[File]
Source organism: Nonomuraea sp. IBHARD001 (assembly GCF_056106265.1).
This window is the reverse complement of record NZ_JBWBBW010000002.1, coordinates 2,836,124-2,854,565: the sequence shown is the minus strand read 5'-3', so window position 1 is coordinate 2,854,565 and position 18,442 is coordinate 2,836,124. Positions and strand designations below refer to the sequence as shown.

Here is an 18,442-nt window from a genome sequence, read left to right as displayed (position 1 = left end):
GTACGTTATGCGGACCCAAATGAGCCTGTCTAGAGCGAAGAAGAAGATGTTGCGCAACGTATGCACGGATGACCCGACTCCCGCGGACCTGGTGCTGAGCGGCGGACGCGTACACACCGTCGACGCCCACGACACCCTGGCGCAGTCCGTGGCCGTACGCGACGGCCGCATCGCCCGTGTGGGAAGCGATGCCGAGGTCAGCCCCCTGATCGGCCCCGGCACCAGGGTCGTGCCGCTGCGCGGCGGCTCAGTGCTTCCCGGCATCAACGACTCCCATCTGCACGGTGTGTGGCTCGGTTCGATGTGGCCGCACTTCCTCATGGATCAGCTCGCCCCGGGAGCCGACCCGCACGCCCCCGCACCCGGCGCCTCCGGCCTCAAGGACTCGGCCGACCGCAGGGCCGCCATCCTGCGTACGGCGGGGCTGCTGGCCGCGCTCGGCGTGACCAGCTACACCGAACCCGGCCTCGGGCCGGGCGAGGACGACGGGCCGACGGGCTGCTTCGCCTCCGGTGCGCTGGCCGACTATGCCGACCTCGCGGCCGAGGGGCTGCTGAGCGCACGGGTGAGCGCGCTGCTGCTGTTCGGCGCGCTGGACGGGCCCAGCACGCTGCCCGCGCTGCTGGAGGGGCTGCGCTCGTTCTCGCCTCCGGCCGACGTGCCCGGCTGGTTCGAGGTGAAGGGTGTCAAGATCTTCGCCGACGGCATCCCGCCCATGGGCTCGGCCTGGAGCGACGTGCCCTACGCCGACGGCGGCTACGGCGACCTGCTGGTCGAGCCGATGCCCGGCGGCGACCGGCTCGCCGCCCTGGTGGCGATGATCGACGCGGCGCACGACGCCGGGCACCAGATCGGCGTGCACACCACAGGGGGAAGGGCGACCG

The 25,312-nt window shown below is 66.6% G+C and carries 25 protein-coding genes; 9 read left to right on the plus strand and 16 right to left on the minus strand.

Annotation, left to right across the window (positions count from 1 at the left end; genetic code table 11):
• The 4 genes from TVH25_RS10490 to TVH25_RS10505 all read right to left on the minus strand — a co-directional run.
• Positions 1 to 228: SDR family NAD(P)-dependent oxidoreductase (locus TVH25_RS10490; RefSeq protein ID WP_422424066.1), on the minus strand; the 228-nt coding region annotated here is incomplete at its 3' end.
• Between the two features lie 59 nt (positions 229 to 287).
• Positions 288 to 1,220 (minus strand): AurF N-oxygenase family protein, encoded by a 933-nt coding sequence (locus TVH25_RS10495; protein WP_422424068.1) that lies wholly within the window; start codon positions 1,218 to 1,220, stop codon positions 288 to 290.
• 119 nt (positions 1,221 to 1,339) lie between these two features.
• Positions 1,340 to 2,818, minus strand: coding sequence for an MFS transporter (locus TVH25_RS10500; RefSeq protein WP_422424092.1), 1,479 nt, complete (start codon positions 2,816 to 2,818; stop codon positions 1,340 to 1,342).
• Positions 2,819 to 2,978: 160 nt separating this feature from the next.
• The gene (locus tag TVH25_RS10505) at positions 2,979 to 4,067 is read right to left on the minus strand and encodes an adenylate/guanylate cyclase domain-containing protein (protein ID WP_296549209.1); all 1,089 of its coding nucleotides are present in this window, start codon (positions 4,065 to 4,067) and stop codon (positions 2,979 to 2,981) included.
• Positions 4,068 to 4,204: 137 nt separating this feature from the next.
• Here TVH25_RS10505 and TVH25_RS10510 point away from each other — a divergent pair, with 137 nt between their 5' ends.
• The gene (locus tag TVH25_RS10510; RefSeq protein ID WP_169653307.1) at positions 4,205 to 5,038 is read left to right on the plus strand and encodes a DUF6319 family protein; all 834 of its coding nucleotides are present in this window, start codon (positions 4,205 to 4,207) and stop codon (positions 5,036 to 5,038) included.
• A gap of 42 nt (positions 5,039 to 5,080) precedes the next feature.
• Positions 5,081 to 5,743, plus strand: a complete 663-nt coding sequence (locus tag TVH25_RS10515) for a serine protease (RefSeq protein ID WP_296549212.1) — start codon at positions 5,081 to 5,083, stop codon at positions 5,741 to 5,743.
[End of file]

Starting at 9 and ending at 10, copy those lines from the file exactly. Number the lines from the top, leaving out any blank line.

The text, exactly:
• Between the two features lie 59 nt (positions 229 to 287).
• Positions 288 to 1,220 (minus strand): AurF N-oxygenase family protein, encoded by a 933-nt coding sequence (locus TVH25_RS10495; protein WP_422424068.1) that lies wholly within the window; start codon positions 1,218 to 1,220, stop codon positions 288 to 290.